Academic journal article The Hymn
Beams of Heaven: Hymns of Charles Albert Tindley (1851-1933)
Beams of Heaven: Hymns of Charles Albert Tindley (1851-1933) edited by S T Kimbrough, Jr.; Music editor, Carlton R Young. Introduction by James Abbington. New York: General Board of Global Ministries, 2006. xii+n.p. (Ill pp.); [46 hymns]. ISBN-10: 1-933663-03-0. U.S. $9.95 (book); $12.95 (CD).
As a practicing church musician and worship planner, it is refreshing to witness the (re)discovery of jewels that contribute to the treasure chest of American hymnody by African-American composers. Beams of Heaven re-presents the forty-six published hymns of Rev. Charles Albert Tindley, one of the well-known progenitors of Black Gospel Music. Many may recognize Tindley by way of such song tides as: "We'll Understand It Better By and By," "Stand By Me," "Some Day," "The Storm is Passing Over," and of course, the courageous title song, "Beams of Heaven." The General Board of Global Ministries has made available Tindley's complete published hymn output for the first time in over sixty years.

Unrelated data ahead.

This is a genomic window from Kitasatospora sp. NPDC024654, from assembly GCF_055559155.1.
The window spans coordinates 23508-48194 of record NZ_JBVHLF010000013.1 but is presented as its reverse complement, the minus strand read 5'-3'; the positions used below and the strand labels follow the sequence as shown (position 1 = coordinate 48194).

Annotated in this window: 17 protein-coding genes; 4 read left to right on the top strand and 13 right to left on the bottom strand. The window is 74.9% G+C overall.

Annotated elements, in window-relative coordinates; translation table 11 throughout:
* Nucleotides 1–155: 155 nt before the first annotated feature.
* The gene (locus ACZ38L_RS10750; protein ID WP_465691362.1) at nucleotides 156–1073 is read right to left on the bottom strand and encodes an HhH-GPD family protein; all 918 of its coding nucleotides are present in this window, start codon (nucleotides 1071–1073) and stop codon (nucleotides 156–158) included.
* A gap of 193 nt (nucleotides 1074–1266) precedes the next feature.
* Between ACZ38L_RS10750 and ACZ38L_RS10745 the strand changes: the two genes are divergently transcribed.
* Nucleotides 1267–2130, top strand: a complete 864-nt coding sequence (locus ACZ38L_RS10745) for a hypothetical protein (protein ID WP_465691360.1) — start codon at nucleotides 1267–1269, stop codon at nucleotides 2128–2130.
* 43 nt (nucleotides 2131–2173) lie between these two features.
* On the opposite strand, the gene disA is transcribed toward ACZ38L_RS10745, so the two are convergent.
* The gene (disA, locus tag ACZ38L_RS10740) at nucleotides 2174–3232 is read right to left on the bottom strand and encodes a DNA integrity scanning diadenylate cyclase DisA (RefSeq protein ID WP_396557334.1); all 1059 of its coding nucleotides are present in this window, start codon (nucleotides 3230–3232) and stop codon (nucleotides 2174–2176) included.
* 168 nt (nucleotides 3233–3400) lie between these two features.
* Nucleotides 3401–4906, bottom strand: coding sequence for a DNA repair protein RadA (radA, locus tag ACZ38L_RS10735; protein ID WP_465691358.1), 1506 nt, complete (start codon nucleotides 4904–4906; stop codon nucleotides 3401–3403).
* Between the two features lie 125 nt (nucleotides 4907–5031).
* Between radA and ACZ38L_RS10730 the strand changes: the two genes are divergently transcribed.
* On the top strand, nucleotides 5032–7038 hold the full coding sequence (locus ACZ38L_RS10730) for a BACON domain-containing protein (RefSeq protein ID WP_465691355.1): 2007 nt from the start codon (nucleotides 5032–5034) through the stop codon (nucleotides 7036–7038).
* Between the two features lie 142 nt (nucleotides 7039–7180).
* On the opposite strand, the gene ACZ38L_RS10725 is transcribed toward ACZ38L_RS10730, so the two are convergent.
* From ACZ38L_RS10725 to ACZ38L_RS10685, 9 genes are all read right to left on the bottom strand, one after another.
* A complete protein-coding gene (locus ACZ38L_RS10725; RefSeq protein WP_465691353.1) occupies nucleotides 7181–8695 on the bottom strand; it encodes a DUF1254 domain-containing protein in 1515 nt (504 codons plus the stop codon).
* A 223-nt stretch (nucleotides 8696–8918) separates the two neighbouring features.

One of the unique qualities of this collection is held in its format. The publishers provide "the complete repertory of stanzas for all hymns" that span between two prior Tindley publications, Soul Echoes (1909) and New Songs of Paradise (1941). In addition, each hymn text has been extracted from the notation and printed on an adjacent page to highlight Tindley's command of poetry. In the Introduction, S T Kimbrough, Jr. states, "one experiences a lyrical theology that holds in tension the anxieties of oppression with the vision of a better world, both her and now and beyond." Tindley's hymn texts are evidence of theology, eschatology, and sociology working in tandem. Kimbrough goes on to say, "His metaphors, similes, imagery, biblical allusions, and folk expressions are those with which African Americans may readily identify; and yet, his hymns have reached far beyond one group of people to the larger Christian community. …